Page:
So, take that into consideration.

Also you mention that you're concerned about fatigue later in your long runs. I would say that lifting will not help that much at all. You're talking about pure muscle endurance at that point not strength. I'm not saying that being stronger (without adding body weight) won't help you in many ways, only that increasing your deadlift 50lbs will not likely result in your legs feeling any better after 50k. You're training two different energy systems.

Ever seen a video of a guy who can squat 600lbs, but can't do 100 air squats fast without falling over? I think you are dealing with the same thing here.

I would also echo Bird that any hard lifting where you are trying to make progress - increased strength, work capacity, etc, should be left to the off season and then you should drop down to one or two workouts at most to maintain during the season - even dropping it altogether in season in favor of training only running.
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Postby psycobill » Fri Apr 23, 2010 3:50 am

KBurnett, I'm 27, married- no kids yet!-, have a 7 minute commute, and happen to have a rugged 3000 acre state park literally in my back yard :) I feel very lucky. Growing up I was involved in sports that involved lots of lifting and more explosive strength. In the past 5 years I've moved over to endurance and more adventure type sports. My body takes really well to longer endurance efforts and takes around 2 weeks to adapt to added stress (like B2B2B training days) Just to give you more info! Also, I haven't strength trained consistantly for some time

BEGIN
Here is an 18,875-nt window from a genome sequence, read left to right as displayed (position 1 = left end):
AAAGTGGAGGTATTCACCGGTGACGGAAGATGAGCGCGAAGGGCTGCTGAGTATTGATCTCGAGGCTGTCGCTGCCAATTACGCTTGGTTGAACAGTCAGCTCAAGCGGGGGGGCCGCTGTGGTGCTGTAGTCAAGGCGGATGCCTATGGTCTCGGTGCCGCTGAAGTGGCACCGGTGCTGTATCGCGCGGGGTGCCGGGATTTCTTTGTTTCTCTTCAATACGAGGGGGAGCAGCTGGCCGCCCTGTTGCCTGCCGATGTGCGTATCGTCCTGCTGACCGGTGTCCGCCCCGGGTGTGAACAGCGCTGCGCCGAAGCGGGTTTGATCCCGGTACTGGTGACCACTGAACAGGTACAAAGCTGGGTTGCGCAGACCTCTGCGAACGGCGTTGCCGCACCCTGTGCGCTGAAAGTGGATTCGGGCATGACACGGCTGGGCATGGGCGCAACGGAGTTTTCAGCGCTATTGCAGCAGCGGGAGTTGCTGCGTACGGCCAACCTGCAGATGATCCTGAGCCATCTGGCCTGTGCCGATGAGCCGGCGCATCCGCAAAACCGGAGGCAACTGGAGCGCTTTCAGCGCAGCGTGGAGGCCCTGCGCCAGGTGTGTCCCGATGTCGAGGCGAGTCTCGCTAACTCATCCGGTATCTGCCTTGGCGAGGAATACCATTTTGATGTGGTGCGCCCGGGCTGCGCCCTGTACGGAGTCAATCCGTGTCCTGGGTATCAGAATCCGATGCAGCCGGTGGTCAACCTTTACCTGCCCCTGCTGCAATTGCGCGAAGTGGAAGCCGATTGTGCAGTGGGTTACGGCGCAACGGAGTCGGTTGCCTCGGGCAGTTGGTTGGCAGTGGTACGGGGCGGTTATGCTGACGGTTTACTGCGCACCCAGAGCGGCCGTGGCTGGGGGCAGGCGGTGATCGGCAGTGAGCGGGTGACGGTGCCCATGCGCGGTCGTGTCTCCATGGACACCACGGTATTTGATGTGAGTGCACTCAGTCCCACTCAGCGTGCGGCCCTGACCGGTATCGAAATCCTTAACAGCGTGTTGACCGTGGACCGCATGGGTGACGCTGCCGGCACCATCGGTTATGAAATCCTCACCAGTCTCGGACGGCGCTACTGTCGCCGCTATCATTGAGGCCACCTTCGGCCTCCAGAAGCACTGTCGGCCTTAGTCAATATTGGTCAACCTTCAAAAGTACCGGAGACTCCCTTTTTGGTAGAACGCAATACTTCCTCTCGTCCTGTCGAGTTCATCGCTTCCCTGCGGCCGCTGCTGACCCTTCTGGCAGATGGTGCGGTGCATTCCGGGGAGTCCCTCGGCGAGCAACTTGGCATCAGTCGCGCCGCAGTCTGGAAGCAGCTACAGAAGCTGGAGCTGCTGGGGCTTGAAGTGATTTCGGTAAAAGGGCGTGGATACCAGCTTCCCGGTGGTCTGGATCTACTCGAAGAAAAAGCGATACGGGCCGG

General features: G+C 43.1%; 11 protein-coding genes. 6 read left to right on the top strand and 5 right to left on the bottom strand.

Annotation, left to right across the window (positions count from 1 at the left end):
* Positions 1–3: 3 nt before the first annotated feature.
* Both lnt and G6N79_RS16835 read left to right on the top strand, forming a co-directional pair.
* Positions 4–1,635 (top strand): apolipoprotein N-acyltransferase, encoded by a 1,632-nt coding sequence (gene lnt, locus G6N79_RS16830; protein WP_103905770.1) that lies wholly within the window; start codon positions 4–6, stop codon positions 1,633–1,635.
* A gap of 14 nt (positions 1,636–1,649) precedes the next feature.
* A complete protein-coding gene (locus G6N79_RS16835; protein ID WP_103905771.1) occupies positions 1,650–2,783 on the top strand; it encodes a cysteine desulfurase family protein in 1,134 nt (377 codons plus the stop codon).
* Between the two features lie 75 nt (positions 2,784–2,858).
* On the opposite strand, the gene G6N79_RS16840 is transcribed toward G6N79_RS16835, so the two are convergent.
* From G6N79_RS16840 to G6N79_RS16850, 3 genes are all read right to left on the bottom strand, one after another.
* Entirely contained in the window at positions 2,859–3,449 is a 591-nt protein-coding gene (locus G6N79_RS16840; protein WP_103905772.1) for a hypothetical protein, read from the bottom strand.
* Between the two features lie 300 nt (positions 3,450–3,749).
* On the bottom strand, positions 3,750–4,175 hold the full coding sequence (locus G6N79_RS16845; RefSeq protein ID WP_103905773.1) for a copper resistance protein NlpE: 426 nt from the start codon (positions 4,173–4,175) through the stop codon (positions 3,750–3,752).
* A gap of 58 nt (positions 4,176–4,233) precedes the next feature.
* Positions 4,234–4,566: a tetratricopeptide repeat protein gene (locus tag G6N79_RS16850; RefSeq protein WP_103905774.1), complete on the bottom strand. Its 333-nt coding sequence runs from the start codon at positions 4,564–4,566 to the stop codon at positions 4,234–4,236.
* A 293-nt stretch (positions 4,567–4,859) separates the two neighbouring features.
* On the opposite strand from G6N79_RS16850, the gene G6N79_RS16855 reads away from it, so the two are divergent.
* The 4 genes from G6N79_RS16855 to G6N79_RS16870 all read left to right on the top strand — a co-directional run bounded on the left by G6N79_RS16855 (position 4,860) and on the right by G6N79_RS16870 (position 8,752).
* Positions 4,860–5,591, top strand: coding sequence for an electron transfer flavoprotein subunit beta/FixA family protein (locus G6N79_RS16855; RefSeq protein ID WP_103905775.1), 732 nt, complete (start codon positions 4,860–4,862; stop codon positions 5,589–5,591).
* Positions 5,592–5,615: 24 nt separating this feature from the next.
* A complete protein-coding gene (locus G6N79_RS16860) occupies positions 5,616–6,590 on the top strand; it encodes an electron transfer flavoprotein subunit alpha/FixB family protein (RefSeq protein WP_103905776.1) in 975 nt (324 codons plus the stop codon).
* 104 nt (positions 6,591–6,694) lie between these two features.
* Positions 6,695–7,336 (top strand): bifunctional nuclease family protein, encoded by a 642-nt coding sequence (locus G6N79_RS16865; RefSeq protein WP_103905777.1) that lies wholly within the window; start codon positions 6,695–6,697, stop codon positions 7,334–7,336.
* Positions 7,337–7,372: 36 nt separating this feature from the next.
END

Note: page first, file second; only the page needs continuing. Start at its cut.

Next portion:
So it seems a couple of upper body and core workouts are definitely a given to have in there.

So what if I sub one run with hill repeats (3k-5k gain with a weighted pack), and just do one leg & core dominant workout (O-lifts & Kbell) after a flat run? Would that seem to be better suited strength training to the event without losing specificity?
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Postby KBurnett » Tue Apr 27, 2010 11:29 pm

Well, you certainly are at the best stage of your life for pulling something like this off.

I would definitely recommend adding as many as 3 days of "strength training" during the off season and 1 or 2 in season. You may be fine without the core training now, but at some point you'll need it.

A couple of things to consider. You are likely getting enough cardio from your running so watch out for adding a lot of high intensity circut type training or using exercises that drive up your heart rate if you are already doing that with running. I love kettlebells, but find that exercises like swings are as much a lung workout as a strength workout so I tend to drop them as my miles increase.

Hiking uphill with a pack is certainly a great way to build overall strength. I would recommend filling it with water and dumping it at the top to save your knees on the way down. And again, watch your body closely. You are already getting a ton of volume/reps on your legs and this will only add more. You might be better off doing front squats and lunges which will increase core and leg strength without adding 100's of reps to your legs.

Planks - front and side, renagade rows, lunges, glute bridges, bird dogs, etc, will all strengthen your core which should make you a more efficient runner and keep your upper body from failing you later in your races.

Have fun!